If as they enter adulthood siblings do not together seek to make themselves aware of the functioning of this value in their lives, all the anger, resentment, bitterness, jealousy and envy aroused in childhood can never be resolved, thus preventing the siblings from ever becoming friends. Some such siblings break off all contact with their family while others, feeling bound by the family rule that relatives must keep in touch, continue the battles of childhood, fought now on the battlegrounds of Christmas dinners, weddings, funerals, christenings and the reading of the parents' will.
The third family value is applied to all family members and is, "You have been given a role in the family which is your for life. You cannot escape it."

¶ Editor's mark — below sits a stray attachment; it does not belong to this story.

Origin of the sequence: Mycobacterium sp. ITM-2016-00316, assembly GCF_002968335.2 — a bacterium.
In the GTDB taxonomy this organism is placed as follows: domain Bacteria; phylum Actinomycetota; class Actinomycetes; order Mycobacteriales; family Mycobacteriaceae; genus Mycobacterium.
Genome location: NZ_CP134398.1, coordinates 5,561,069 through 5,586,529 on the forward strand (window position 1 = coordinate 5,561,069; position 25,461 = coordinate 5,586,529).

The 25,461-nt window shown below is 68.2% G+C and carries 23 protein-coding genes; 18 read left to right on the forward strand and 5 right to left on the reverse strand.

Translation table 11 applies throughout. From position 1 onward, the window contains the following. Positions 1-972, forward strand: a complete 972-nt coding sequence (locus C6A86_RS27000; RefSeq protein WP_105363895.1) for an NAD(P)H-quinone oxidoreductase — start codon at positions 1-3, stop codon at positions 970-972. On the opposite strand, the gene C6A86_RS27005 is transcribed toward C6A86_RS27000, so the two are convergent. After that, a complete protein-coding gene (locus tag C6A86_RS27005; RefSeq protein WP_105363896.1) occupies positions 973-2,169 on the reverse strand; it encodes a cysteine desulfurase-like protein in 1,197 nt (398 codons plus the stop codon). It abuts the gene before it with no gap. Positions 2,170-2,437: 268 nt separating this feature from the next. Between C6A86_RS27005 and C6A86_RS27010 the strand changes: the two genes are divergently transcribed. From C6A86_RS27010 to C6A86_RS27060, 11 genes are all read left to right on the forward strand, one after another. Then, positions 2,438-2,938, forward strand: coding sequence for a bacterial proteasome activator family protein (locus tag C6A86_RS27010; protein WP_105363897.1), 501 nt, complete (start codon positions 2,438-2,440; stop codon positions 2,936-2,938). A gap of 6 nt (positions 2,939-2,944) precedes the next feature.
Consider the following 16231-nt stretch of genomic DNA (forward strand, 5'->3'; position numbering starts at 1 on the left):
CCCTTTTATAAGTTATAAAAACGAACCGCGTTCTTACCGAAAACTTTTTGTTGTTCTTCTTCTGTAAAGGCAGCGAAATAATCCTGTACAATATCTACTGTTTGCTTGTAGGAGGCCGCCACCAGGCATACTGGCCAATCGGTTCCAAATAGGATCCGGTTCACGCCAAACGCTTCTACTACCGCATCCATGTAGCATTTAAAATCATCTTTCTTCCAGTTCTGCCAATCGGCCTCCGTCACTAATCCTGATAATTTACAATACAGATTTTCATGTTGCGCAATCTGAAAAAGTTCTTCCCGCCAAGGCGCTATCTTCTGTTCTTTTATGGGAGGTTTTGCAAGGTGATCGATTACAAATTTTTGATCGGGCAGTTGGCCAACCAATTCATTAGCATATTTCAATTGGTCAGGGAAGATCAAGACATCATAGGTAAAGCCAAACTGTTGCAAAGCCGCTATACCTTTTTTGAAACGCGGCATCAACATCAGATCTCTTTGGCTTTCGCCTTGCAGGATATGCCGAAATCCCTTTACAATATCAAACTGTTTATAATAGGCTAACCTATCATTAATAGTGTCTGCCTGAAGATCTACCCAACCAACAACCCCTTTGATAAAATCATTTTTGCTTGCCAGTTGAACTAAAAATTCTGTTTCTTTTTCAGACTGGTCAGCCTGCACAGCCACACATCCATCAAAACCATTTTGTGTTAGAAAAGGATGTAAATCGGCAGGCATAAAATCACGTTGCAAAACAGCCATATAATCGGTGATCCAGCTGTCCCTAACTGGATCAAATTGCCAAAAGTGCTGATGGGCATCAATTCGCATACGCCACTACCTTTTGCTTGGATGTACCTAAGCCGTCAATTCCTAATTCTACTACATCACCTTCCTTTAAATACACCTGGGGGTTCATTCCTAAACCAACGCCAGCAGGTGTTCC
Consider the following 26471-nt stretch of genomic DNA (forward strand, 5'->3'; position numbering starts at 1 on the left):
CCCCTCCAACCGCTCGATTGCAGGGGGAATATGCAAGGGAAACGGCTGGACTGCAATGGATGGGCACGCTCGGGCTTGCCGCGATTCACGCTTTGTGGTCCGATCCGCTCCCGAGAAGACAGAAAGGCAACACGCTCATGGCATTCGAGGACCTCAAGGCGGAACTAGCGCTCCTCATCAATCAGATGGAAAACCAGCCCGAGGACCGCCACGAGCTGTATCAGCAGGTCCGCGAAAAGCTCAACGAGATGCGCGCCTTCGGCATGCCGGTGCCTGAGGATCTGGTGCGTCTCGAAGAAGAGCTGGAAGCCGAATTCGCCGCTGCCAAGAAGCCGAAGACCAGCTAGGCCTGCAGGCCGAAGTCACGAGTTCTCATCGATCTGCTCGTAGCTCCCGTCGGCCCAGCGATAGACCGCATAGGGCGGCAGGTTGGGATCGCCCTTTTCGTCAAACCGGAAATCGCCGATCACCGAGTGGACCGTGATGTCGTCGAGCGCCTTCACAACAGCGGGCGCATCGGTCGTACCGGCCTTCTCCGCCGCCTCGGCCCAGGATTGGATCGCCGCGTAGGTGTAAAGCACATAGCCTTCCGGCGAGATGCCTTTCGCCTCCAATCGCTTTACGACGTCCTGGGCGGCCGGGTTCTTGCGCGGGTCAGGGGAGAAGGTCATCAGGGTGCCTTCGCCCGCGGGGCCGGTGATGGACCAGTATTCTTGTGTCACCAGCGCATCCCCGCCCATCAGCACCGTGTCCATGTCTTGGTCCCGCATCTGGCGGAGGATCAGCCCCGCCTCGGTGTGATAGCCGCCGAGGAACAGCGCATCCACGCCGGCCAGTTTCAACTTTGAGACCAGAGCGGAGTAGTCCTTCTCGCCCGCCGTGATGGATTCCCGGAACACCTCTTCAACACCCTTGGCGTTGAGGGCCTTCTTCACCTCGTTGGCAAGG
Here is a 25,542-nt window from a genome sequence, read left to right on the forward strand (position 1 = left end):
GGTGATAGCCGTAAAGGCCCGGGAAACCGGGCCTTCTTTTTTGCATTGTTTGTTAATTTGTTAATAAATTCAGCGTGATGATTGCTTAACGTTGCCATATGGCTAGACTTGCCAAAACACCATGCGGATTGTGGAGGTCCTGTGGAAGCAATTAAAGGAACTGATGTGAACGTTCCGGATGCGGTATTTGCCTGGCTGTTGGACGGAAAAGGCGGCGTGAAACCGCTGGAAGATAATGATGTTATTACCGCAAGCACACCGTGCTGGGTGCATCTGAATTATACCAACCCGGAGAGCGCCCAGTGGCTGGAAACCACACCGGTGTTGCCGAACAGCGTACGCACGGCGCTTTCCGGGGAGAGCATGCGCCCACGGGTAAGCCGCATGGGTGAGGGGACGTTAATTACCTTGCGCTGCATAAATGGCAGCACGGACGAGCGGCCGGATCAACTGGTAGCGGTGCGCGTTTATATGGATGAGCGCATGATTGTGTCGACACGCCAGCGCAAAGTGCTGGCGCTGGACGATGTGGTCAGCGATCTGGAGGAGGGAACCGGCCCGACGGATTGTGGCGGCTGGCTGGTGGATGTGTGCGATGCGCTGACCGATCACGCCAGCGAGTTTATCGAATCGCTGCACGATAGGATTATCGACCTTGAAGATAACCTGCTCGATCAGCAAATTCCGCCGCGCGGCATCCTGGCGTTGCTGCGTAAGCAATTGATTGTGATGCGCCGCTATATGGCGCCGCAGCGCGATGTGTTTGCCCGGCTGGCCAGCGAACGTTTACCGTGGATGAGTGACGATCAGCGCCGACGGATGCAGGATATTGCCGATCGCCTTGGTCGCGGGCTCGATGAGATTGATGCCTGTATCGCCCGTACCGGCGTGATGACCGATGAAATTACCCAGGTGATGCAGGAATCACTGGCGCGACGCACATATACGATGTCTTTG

The greatest praise my mother could ever give to anyone was, "He is always the same." This is a very popular way of valuing people because people who stay the same make us feel safe. We can predict what they will do. If people change we have to change how we think about them and this is unsettling. So we like people to stay the same, and in many families the third value ensures that they do.
If, when you're small, the family decide that you are the Stupid One, little is expected of you when you go to school and when you fail everyone feels reassured. If, in later life, you decide to make up for your inadequate education your family's jokes about your lack of intelligence and their amazement that you can even contemplate getting an education can ensure that you lack the confidence to try.